Face masks compulsory on public transport across England – day one

15 June 2020

This morning our director, David Sidebottom, took part in several interviews for radio stations across the country. From stations covering Devon to Lancashire and the Solent area to the Tees region we were quizzed about what today means for transport users in England with the mandatory wearing of face coverings on various form of public transport.

Across the interviews a few themes emerged from the questions posed. Will people be turned away from using transport if they don’t have a face covering? How will that be enforced? What does this mean for staff and passengers? Who will be exempt from wearing a covering? Should passengers approach fellow passengers who are not wearing a covering? All good questions that we know are also going through the minds of people using transport today. Perhaps many returning to work or the high street to shop for the first time in three months?

We know from our latest survey that 67 per cent of people felt face coverings should be a requirement on public transport. It was therefore encouraging to hear on David’s BBC Radio Cambridge interview that most, if not all, passengers arriving at Cambridge railway station this morning were wearing face coverings. It was reported that a passenger was approached not wearing a covering but quickly pulled a scarf over their face. This form of ‘softly, softly’ engagement and education between staff, agencies and passengers will be vital in the days and weeks ahead to make this work.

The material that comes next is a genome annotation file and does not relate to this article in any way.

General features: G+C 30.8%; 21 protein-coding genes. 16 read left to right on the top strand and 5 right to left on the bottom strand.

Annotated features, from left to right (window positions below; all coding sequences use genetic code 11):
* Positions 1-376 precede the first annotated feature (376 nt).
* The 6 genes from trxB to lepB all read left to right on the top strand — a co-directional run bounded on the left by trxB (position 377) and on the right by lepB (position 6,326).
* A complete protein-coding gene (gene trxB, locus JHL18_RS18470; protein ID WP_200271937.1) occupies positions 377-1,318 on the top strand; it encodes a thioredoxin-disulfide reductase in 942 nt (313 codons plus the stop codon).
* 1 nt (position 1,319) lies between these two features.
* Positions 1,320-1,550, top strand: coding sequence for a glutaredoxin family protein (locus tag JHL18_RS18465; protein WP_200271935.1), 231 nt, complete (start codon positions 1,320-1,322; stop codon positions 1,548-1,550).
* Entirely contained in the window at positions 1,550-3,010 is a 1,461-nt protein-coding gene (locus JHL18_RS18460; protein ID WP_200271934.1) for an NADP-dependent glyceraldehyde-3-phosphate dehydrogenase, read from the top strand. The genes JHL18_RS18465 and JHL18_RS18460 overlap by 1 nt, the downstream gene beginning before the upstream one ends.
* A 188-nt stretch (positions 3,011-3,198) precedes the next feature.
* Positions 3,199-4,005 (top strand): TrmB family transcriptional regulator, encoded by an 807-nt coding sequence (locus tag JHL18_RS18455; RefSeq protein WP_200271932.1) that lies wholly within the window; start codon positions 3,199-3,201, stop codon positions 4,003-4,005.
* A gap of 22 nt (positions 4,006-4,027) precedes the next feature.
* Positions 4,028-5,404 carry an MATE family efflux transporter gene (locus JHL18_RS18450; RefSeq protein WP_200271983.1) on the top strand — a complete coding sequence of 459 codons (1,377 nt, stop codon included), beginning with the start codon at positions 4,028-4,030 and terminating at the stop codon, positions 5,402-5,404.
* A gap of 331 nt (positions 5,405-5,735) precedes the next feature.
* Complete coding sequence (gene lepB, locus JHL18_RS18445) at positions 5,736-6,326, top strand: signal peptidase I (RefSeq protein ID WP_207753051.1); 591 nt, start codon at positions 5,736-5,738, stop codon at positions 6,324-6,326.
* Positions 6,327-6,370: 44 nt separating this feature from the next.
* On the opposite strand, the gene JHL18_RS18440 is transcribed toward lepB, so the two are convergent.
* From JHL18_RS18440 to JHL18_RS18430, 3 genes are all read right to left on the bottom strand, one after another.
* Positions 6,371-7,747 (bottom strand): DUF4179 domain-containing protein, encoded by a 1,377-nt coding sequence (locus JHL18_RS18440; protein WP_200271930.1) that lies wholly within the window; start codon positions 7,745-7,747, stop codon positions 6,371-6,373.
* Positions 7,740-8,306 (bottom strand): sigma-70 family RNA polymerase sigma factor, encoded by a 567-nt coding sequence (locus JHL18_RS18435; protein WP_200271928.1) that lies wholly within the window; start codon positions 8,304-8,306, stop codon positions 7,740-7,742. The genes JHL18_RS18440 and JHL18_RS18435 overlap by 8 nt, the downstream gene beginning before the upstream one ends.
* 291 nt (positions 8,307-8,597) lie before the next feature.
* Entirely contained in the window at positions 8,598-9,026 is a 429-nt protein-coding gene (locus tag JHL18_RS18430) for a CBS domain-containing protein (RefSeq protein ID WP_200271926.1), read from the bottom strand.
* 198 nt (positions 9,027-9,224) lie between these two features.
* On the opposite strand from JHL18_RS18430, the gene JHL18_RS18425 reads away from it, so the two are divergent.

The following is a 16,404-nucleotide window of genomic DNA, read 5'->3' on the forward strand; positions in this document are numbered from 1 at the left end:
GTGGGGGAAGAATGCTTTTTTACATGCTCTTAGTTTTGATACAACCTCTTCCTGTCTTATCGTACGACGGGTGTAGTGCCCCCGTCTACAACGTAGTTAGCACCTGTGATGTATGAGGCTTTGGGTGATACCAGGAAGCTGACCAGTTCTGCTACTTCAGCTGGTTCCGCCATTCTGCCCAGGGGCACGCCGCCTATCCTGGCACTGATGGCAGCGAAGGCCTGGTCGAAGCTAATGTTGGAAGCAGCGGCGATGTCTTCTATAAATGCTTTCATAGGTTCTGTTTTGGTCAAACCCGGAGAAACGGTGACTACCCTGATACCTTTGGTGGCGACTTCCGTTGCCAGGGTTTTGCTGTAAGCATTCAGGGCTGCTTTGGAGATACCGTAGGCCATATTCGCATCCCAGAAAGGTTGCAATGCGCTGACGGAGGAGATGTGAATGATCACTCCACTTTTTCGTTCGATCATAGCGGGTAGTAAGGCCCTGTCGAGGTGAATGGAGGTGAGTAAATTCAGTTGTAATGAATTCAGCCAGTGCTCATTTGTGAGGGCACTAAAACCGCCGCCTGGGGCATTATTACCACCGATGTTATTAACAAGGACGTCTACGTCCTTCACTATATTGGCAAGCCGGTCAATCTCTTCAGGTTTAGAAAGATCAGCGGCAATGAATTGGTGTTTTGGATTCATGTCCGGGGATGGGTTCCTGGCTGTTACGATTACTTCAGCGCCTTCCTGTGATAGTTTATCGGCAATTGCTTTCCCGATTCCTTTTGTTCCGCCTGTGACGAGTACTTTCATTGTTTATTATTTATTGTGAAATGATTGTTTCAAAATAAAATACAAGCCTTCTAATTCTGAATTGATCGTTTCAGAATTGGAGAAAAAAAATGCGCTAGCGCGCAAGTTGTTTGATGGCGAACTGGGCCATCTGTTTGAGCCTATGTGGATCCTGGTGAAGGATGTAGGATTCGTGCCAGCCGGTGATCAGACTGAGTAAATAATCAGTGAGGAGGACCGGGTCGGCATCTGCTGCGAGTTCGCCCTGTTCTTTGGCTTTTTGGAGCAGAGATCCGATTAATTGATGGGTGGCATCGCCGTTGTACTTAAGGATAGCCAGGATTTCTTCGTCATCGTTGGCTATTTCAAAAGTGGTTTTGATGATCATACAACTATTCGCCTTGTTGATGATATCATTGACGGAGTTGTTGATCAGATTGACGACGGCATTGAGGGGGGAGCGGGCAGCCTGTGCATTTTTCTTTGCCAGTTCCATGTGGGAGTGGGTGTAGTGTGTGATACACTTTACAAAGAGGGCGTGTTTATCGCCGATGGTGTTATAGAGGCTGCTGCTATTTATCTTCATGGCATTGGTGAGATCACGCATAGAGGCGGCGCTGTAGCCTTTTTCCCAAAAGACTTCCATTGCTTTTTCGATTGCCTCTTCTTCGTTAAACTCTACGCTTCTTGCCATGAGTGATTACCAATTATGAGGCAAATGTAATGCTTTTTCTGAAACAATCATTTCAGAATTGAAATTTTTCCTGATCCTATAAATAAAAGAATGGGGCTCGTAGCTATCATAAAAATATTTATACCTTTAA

Looking at what people are saying on social media produces a mixed picture on bus, rail and tram across the country:

Transport Focus has long called for clarity of messaging and communications to build reassurance as we all start to return to public transport. Another theme emerging through this morning’s batch of interviews was the question of ‘what is an essential journey?’ given that Government advice is still to only travel if your trip is essential. With the re-opening today of many retail stores, is a trip into town to buy a pair of socks or shoes essential?

While you could argue that it may not be critically essential for the consumer, but perhaps a small but vital cog in the wheel helping to get our economy going again. Making more people feeling as safe, reassured and confident on public transport will have a huge part to play in helping the economy bounce back too.

If you’ve made a journey we want to hear about your experiences. Have you made a trip to the shops? Tell us how what means of transport you took to get to there. Or maybe you are a key worker, was your journey any busier or were people around you wearing face masks? Tweet us with your experience @TransportFocus.

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